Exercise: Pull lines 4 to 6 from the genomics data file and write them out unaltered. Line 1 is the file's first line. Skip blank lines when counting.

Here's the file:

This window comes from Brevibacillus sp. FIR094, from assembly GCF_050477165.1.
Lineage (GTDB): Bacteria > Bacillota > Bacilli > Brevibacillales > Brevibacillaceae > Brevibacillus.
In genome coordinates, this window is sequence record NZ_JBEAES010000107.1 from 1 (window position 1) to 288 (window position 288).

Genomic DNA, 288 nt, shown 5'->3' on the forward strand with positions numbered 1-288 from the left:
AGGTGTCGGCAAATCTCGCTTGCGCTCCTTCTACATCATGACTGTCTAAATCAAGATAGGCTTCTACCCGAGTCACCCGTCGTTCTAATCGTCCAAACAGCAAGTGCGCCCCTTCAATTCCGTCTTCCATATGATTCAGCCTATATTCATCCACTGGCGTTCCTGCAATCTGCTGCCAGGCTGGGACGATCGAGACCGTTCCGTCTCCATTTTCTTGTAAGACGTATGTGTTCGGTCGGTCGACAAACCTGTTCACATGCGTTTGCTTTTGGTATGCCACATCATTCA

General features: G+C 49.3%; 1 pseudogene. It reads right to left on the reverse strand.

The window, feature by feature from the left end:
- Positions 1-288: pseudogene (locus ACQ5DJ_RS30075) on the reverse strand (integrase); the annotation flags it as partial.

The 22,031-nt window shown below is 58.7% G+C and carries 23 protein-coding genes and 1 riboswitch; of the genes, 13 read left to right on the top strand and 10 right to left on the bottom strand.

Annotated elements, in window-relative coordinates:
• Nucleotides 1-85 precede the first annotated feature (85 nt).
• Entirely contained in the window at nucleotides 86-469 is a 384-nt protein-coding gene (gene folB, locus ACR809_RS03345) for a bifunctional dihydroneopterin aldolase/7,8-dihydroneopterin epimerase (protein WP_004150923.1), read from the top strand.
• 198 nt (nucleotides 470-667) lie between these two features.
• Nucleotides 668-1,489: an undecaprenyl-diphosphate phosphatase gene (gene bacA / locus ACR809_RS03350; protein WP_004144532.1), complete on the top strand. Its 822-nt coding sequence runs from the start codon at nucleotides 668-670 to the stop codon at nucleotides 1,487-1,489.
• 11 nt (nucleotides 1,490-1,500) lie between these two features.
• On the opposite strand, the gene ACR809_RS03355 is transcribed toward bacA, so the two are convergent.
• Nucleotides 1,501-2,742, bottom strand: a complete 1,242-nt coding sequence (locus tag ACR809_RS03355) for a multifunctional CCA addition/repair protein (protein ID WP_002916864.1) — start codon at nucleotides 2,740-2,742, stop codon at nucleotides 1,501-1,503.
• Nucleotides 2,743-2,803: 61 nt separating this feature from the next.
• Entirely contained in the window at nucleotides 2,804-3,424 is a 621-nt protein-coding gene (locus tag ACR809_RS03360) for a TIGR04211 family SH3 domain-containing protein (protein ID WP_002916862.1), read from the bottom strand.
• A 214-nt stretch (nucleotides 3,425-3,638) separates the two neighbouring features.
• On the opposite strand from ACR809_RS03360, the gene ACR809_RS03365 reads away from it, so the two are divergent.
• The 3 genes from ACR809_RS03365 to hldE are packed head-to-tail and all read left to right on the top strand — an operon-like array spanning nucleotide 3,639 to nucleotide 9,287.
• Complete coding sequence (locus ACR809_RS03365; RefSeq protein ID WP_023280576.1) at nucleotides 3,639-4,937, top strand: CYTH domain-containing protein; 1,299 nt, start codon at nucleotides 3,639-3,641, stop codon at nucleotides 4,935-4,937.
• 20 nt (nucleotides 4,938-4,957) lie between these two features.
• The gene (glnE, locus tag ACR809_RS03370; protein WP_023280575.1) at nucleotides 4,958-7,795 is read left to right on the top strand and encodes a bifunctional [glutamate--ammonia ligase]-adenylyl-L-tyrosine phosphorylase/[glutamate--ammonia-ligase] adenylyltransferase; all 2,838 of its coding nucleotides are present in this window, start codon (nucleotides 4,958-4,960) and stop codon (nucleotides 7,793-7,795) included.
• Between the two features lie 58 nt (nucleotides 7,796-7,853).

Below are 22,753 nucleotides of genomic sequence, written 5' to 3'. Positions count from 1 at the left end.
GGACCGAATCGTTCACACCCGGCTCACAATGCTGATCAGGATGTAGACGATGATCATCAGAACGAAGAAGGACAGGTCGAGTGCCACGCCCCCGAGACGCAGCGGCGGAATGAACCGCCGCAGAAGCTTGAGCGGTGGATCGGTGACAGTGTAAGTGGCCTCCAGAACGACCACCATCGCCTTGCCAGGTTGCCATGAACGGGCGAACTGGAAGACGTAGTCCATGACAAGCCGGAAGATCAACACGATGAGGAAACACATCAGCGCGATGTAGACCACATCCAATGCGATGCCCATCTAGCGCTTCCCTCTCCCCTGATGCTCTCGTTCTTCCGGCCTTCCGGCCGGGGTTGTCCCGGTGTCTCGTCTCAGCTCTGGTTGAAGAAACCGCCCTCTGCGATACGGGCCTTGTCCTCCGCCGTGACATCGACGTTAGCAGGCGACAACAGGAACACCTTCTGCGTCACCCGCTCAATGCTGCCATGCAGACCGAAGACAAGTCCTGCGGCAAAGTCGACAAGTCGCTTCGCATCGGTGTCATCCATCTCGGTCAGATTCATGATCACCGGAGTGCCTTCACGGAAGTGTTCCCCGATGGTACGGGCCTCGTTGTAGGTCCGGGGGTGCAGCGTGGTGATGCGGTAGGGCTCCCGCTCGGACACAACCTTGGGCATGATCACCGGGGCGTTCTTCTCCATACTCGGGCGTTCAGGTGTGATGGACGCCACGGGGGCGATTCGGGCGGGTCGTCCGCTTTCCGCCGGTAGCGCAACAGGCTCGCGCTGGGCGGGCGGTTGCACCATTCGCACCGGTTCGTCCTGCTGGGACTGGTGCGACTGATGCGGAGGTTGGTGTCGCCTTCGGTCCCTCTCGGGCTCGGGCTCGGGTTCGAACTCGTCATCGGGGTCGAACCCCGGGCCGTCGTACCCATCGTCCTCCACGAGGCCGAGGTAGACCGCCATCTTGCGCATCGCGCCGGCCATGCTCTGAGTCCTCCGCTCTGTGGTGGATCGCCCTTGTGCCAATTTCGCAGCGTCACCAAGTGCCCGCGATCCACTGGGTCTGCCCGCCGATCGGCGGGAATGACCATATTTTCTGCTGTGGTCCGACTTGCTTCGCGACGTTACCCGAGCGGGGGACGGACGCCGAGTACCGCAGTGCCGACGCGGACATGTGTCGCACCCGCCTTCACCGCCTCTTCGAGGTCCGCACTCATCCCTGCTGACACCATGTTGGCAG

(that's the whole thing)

Genomic DNA, 288 nt, shown 5'->3' on the forward strand with positions numbered 1-288 from the left:
AGGTGTCGGCAAATCTCGCTTGCGCTCCTTCTACATCATGACTGTCTAAATCAAGATAGGCTTCTACCCGAGTCACCCGTCGTTCTAATCGTCCAAACAGCAAGTGCGCCCCTTCAATTCCGTCTTCCATATGATTCAGCCTATATTCATCCACTGGCGTTCCTGCAATCTGCTGCCAGGCTGGGACGATCGAGACCGTTCCGTCTCCATTTTCTTGTAAGACGTATGTGTTCGGTCGGTCGACAAACCTGTTCACATGCGTTTGCTTTTGGTATGCCACATCATTCA

General features: G+C 49.3%; 1 pseudogene. It reads right to left on the reverse strand.